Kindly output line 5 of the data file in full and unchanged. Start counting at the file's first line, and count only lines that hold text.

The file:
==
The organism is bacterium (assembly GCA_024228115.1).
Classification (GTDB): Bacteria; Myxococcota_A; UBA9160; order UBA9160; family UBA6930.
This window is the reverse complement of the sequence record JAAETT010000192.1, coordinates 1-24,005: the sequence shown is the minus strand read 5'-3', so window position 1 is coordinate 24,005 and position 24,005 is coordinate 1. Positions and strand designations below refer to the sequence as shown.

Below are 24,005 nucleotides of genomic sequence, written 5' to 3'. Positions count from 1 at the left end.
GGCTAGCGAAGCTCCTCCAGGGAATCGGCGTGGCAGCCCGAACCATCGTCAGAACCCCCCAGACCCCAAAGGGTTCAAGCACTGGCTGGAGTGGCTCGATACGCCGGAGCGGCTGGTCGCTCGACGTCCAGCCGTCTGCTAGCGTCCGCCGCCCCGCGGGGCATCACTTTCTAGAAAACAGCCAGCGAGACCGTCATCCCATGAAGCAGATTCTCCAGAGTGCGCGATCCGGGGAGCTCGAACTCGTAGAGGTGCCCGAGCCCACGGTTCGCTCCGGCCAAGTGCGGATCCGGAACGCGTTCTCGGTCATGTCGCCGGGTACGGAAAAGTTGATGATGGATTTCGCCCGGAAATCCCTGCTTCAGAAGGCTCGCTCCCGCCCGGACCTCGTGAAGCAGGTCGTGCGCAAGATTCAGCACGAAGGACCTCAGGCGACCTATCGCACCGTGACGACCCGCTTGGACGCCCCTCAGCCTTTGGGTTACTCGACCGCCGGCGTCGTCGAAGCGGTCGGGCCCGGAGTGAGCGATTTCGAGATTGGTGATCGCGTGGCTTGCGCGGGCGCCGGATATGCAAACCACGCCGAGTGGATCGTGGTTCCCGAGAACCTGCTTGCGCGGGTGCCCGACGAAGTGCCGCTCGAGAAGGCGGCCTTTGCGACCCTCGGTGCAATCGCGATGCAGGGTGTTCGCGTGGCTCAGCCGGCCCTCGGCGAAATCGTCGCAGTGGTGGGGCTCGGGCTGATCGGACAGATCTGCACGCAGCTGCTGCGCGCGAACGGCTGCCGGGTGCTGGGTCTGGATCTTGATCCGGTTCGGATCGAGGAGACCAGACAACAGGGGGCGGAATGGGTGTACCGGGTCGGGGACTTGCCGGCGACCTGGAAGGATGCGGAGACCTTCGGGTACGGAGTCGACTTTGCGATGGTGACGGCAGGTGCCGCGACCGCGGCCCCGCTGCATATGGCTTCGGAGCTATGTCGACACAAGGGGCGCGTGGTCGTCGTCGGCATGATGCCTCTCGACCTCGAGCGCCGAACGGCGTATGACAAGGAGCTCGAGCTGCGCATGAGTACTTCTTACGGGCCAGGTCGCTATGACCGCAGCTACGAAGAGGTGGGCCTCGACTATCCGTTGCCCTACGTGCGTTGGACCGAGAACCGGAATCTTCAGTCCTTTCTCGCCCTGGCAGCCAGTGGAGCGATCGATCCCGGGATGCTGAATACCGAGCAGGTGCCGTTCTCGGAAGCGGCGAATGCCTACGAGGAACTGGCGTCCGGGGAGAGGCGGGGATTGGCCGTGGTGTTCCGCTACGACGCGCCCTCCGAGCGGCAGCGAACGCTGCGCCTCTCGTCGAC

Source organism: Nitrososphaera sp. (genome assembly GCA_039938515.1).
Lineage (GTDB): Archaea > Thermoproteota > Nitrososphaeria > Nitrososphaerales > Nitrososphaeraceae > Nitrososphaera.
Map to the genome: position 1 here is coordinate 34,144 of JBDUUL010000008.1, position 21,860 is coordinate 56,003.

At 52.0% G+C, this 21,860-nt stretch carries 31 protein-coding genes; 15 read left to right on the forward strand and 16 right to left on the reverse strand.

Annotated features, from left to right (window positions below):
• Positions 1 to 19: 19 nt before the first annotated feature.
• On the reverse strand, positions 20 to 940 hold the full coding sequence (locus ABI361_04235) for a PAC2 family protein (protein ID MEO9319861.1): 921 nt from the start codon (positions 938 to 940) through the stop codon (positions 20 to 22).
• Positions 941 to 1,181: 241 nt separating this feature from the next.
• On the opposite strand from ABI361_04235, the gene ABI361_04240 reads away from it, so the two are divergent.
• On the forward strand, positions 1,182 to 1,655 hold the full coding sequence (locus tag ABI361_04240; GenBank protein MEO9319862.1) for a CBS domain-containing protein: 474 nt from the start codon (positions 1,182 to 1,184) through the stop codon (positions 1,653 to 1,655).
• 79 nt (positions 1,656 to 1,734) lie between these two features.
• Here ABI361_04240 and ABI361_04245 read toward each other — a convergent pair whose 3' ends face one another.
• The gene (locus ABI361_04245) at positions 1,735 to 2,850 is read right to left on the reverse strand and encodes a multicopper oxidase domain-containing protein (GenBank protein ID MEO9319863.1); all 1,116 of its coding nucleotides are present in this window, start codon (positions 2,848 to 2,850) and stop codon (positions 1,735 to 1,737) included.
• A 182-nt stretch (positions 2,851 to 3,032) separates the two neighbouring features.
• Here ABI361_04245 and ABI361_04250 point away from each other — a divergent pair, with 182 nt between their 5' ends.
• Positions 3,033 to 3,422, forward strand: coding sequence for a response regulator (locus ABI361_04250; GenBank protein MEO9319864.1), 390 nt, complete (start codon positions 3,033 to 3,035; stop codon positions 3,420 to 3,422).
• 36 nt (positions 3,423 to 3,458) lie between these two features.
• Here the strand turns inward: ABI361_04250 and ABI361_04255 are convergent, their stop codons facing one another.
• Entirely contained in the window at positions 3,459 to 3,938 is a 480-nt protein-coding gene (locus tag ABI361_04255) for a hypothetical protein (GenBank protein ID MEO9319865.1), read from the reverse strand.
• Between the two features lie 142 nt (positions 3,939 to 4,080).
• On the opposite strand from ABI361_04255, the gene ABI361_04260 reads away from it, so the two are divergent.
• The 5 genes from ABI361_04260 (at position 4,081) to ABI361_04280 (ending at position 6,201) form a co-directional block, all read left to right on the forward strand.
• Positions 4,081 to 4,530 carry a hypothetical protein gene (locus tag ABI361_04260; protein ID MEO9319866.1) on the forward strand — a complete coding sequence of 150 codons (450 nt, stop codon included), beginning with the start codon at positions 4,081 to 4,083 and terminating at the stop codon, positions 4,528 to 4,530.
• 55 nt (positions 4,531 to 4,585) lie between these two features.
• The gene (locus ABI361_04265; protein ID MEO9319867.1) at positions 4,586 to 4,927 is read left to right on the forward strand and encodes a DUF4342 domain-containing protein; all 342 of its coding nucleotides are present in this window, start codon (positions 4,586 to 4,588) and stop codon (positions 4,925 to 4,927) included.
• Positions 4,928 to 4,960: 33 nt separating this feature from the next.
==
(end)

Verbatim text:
GGCTAGCGAAGCTCCTCCAGGGAATCGGCGTGGCAGCCCGAACCATCGTCAGAACCCCCCAGACCCCAAAGGGTTCAAGCACTGGCTGGAGTGGCTCGATACGCCGGAGCGGCTGGTCGCTCGACGTCCAGCCGTCTGCTAGCGTCCGCCGCCCCGCGGGGCATCACTTTCTAGAAAACAGCCAGCGAGACCGTCATCCCATGAAGCAGATTCTCCAGAGTGCGCGATCCGGGGAGCTCGAACTCGTAGAGGTGCCCGAGCCCACGGTTCGCTCCGGCCAAGTGCGGATCCGGAACGCGTTCTCGGTCATGTCGCCGGGTACGGAAAAGTTGATGATGGATTTCGCCCGGAAATCCCTGCTTCAGAAGGCTCGCTCCCGCCCGGACCTCGTGAAGCAGGTCGTGCGCAAGATTCAGCACGAAGGACCTCAGGCGACCTATCGCACCGTGACGACCCGCTTGGACGCCCCTCAGCCTTTGGGTTACTCGACCGCCGGCGTCGTCGAAGCGGTCGGGCCCGGAGTGAGCGATTTCGAGATTGGTGATCGCGTGGCTTGCGCGGGCGCCGGATATGCAAACCACGCCGAGTGGATCGTGGTTCCCGAGAACCTGCTTGCGCGGGTGCCCGACGAAGTGCCGCTCGAGAAGGCGGCCTTTGCGACCCTCGGTGCAATCGCGATGCAGGGTGTTCGCGTGGCTCAGCCGGCCCTCGGCGAAATCGTCGCAGTGGTGGGGCTCGGGCTGATCGGACAGATCTGCACGCAGCTGCTGCGCGCGAACGGCTGCCGGGTGCTGGGTCTGGATCTTGATCCGGTTCGGATCGAGGAGACCAGACAACAGGGGGCGGAATGGGTGTACCGGGTCGGGGACTTGCCGGCGACCTGGAAGGATGCGGAGACCTTCGGGTACGGAGTCGACTTTGCGATGGTGACGGCAGGTGCCGCGACCGCGGCCCCGCTGCATATGGCTTCGGAGCTATGTCGACACAAGGGGCGCGTGGTCGTCGTCGGCATGATGCCTCTCGACCTCGAGCGCCGAACGGCGTATGACAAGGAGCTCGAGCTGCGCATGAGTACTTCTTACGGGCCAGGTCGCTATGACCGCAGCTACGAAGAGGTGGGCCTCGACTATCCGTTGCCCTACGTGCGTTGGACCGAGAACCGGAATCTTCAGTCCTTTCTCGCCCTGGCAGCCAGTGGAGCGATCGATCCCGGGATGCTGAATACCGAGCAGGTGCCGTTCTCGGAAGCGGCGAATGCCTACGAGGAACTGGCGTCCGGGGAGAGGCGGGGATTGGCCGTGGTGTTCCGCTACGACGCGCCCTCCGAGCGGCAGCGAACGCTGCGCCTCTCGTCGAC